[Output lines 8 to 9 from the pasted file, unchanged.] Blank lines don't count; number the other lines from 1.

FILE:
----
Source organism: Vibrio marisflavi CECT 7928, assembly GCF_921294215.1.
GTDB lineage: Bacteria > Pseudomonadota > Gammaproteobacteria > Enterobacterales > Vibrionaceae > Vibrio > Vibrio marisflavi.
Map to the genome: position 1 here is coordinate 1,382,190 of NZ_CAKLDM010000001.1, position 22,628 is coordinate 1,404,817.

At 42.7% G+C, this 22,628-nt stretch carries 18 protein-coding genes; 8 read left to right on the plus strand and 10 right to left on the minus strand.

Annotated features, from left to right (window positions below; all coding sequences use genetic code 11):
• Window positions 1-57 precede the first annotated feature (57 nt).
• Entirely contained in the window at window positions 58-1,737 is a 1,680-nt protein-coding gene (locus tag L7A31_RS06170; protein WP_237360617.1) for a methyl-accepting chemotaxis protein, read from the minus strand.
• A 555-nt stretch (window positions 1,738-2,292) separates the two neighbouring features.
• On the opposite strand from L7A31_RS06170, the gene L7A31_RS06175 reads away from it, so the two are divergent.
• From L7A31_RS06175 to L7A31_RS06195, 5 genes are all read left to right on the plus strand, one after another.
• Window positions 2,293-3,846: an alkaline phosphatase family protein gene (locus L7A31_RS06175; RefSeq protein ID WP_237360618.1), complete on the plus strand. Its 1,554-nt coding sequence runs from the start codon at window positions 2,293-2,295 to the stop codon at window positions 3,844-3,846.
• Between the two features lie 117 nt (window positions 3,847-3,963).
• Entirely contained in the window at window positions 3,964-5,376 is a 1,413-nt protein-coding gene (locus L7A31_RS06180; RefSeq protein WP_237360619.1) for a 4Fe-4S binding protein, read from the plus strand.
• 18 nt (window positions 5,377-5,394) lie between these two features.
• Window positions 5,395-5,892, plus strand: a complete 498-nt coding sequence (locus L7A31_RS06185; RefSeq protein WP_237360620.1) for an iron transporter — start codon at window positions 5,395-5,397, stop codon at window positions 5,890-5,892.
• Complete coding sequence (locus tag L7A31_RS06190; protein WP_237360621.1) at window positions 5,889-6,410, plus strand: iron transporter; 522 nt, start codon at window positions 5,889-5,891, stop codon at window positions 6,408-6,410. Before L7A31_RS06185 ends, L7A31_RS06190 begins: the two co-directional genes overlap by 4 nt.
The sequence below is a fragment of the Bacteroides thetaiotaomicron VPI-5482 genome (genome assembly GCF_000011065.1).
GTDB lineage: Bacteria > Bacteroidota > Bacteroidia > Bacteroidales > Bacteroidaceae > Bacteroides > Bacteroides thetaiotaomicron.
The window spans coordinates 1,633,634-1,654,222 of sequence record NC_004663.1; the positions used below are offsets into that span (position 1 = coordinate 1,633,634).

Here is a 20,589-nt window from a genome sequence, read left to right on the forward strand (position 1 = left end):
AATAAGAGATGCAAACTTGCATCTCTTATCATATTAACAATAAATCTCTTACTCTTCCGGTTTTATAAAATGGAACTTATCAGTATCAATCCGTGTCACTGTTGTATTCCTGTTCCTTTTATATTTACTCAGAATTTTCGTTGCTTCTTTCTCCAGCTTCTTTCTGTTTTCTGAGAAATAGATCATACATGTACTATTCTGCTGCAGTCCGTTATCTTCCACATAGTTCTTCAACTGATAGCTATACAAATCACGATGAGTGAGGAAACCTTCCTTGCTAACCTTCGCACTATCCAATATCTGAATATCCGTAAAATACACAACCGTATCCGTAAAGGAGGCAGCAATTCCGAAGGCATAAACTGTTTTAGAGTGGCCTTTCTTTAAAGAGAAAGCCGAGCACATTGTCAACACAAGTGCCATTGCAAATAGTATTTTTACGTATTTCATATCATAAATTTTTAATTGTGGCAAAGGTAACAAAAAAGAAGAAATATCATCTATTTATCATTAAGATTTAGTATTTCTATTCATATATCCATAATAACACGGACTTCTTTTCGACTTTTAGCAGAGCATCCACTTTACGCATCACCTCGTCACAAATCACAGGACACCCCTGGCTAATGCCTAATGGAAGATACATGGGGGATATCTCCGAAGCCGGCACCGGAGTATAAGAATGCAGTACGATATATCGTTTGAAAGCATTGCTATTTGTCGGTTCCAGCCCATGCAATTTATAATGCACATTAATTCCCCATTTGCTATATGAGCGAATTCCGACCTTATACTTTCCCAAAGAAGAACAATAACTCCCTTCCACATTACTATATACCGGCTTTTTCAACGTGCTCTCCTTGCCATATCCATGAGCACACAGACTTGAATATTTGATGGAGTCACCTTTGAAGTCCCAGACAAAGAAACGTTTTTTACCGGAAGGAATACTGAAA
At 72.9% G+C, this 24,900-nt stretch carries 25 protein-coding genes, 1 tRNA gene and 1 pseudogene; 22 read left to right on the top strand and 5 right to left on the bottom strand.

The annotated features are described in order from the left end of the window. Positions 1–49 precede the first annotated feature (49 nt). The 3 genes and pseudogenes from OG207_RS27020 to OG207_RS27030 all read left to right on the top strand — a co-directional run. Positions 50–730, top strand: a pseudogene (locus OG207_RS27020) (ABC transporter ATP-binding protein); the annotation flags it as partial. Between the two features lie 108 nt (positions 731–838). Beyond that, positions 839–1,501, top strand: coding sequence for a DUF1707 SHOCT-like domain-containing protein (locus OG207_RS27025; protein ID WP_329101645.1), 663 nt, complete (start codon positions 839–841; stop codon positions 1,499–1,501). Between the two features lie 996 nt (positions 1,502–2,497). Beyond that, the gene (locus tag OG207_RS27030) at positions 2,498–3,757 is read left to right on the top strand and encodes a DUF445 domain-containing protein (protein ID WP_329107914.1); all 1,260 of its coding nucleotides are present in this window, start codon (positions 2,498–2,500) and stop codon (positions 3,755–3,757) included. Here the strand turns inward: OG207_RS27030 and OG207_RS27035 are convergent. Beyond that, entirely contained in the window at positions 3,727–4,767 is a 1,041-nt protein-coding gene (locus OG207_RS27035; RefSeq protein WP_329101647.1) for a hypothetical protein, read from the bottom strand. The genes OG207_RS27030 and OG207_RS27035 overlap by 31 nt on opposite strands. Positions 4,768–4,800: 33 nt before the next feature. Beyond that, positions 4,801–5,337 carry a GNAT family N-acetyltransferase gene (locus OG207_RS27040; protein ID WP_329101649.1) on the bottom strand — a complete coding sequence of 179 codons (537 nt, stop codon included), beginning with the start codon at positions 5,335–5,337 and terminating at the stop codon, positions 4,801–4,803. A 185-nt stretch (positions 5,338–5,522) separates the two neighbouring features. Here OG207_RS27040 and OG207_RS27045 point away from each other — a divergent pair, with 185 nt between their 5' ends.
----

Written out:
• A 555-nt stretch (window positions 1,738-2,292) separates the two neighbouring features.
• On the opposite strand from L7A31_RS06170, the gene L7A31_RS06175 reads away from it, so the two are divergent.